See images and descriptions on the Facebook album of the intersection.  Add your comments!




Winston Churchill Multi-Use Trail (MUT) - Safety Concerns

August 2018:  Construction of a multi-use trail (MUT) on Winston Churchill Blvd (east side, between Aquitaine Avenue and Oka Road) is part of the 2018 Road-based Construction Plan for cycling infrastructure, and is already in use.

SAFETY ISSUES:  MCAC has been asked by Ward 9 Councillor Pat Saito to advise on safety concerns she has shared not only with MCAC but also the Road Safety Committee which she chairs.  Both committees have been forwarded the Safety Audit Reports for the Winston Churchill MUT -- one prepared by Active Transportation (AT) Staff in the Transportation & Works Dept (July 6), and the second by consultant WSP (July 13) -- together with a cover Briefing Note (August 14) from the AT Manager, all resulting from direction at GC in May.

After the Winston Churchill MUT was built, Cllr. Saito raised concerns over how close it was to the curb and her fear that a cyclist could veer off into high-speed traffic (*).  She asked staff to look at installing a physical barrier given the trail is used by all ages and levels of cyclists, as well as pedestrians.  Cllr. Saito’s request was made at General Committee on May 2, 2018 and appears from 1:06:40 to 1:10:46 at: mississauga.ca/cityhall/council-and-committee-videos (scroll down the meeting list to the video for May 2).

► (*) Last year (May 2017), a young boy was tragically killed on Lake Shore Boulevard in Toronto (near The Boulevard Club) by accidentally falling into traffic from the curb-side Martin Goodman Trail.  Anything to prevent something like that has to be seriously explored.  Physical barriers have since been erected along that stretch of the MGT.  The comments in this article: Toronto boy's death in bicycle fall prompts call for more safety measures directly contradict the recommendations in the staff & consultant's Reports.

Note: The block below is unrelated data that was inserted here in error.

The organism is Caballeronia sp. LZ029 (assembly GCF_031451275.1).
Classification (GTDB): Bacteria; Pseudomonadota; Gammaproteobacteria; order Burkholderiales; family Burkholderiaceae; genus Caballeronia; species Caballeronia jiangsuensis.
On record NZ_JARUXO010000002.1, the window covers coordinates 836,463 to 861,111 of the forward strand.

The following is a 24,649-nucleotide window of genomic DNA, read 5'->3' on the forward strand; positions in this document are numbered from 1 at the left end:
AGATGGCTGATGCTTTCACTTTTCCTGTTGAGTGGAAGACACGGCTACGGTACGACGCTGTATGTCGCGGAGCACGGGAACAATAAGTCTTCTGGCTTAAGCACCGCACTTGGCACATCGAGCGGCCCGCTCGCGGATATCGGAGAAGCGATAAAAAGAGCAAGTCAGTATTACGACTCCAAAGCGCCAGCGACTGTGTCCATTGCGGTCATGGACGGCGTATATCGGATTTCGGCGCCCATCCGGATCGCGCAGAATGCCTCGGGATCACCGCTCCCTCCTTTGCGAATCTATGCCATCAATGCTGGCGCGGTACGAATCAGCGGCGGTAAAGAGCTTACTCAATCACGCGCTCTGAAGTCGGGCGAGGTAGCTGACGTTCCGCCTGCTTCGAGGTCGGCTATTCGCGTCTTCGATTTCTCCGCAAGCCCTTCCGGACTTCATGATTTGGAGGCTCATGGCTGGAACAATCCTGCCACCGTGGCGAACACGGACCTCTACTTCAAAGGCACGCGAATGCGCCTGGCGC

The City's AT staff and WSP have done their reviews and do NOT support a barrier but suggest painted lines to visually keep the trail further from the curb.  MCAC members have now ridden the trail and taken photos for documentation, and for circulation on social media.  MCAC has many concerns, and certainly affirms the NEED for a physical barrier.

MCAC thanks Councillor Saito for bringing this issue forward, sharing the reports and requesting our input.  With so much of the proposed cycling network yet to be built in Mississauga (897 kms over 27 years(!) per the 2018 Cycling Master Plan) it is important to establish safety standards now which adhere to the Vision Zero framework endorsed by Council on February 1, 2018.  For example, recommendations and corrective actions here would likely apply to the new Britannia Road multi-use trail.  Council next meets in November 2018; the Reports will be on the Agenda.

See images and descriptions on the Facebook album with more photos of the MUT.  Add your comments!




Riding Bicycles on the Sidewalk - A Safety Issue in Mississauga

August 2018:  An article in the Mississauga News (also published in the Toronto Star) has highlighted a long-simmering issue in Mississauga, that of sidewalk-ridingImage at left appears in the article.

Mississauga News article (August 1, 2018): Mississauga residents concerned with cyclists packing sidewalks — but are unsafe roads driving them up there?  Excerpt: Residents in Mississauga are becoming increasingly frustrated with an old problem — cyclists on sidewalks, but a member of the Mississauga Cycling Advisory Committee says the fault is not entirely on the cyclists themselves but rather on the lack — or nonexistent in Mississauga’s case — of protected bike lanes available for safe cycling on main roads. ... compared to other jurisdictions "we are lagging behind".